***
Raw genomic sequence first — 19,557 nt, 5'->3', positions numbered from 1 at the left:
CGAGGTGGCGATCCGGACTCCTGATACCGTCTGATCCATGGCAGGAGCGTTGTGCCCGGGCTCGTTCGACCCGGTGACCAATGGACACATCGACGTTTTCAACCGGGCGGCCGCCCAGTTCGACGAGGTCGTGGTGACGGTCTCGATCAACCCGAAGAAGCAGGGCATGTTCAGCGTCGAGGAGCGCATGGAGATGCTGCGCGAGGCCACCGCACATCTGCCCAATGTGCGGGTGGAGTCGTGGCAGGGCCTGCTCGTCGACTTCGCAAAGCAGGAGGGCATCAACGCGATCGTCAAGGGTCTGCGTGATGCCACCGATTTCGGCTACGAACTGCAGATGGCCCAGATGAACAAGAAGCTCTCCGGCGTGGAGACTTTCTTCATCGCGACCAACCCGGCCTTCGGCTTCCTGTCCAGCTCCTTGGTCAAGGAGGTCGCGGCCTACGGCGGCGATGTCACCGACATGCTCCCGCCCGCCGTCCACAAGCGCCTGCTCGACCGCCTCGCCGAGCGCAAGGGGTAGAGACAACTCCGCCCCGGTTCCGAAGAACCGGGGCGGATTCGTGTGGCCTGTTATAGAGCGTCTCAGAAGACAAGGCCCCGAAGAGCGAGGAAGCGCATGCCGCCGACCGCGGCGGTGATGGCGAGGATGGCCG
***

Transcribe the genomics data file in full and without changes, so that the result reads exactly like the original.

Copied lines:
Raw genomic sequence first — 19,557 nt, 5'->3', positions numbered from 1 at the left:
CGAGGTGGCGATCCGGACTCCTGATACCGTCTGATCCATGGCAGGAGCGTTGTGCCCGGGCTCGTTCGACCCGGTGACCAATGGACACATCGACGTTTTCAACCGGGCGGCCGCCCAGTTCGACGAGGTCGTGGTGACGGTCTCGATCAACCCGAAGAAGCAGGGCATGTTCAGCGTCGAGGAGCGCATGGAGATGCTGCGCGAGGCCACCGCACATCTGCCCAATGTGCGGGTGGAGTCGTGGCAGGGCCTGCTCGTCGACTTCGCAAAGCAGGAGGGCATCAACGCGATCGTCAAGGGTCTGCGTGATGCCACCGATTTCGGCTACGAACTGCAGATGGCCCAGATGAACAAGAAGCTCTCCGGCGTGGAGACTTTCTTCATCGCGACCAACCCGGCCTTCGGCTTCCTGTCCAGCTCCTTGGTCAAGGAGGTCGCGGCCTACGGCGGCGATGTCACCGACATGCTCCCGCCCGCCGTCCACAAGCGCCTGCTCGACCGCCTCGCCGAGCGCAAGGGGTAGAGACAACTCCGCCCCGGTTCCGAAGAACCGGGGCGGATTCGTGTGGCCTGTTATAGAGCGTCTCAGAAGACAAGGCCCCGAAGAGCGAGGAAGCGCATGCCGCCGACCGCGGCGGTGATGGCGAGGATGGCCG